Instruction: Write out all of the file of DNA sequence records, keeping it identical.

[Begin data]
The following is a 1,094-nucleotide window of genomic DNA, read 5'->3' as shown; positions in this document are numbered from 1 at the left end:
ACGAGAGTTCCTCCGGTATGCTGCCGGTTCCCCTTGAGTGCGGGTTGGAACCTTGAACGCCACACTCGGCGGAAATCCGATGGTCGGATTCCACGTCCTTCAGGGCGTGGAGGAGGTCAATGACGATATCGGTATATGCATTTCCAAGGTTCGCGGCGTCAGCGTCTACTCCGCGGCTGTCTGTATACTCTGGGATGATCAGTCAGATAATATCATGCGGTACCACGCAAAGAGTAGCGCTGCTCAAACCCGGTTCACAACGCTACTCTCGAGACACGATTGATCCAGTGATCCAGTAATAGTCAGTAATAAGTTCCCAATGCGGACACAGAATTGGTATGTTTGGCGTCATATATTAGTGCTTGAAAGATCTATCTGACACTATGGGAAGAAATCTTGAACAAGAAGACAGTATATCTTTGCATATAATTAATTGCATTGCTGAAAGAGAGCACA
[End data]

The following is a 1,094-nucleotide window of genomic DNA, read 5'->3' as shown; positions in this document are numbered from 1 at the left end:
ACGAGAGTTCCTCCGGTATGCTGCCGGTTCCCCTTGAGTGCGGGTTGGAACCTTGAACGCCACACTCGGCGGAAATCCGATGGTCGGATTCCACGTCCTTCAGGGCGTGGAGGAGGTCAATGACGATATCGGTATATGCATTTCCAAGGTTCGCGGCGTCAGCGTCTACTCCGCGGCTGTCTGTATACTCTGGGATGATCAGTCAGATAATATCATGCGGTACCACGCAAAGAGTAGCGCTGCTCAAACCCGGTTCACAACGCTACTCTCGAGACACGATTGATCCAGTGATCCAGTAATAGTCAGTAATAAGTTCCCAATGCGGACACAGAATTGGTATGTTTGGCGTCATATATTAGTGCTTGAAAGATCTATCTGACACTATGGGAAGAAATCTTGAACAAGAAGACAGTATATCTTTGCATATAATTAATTGCATTGCTGAAAGAGAGCACA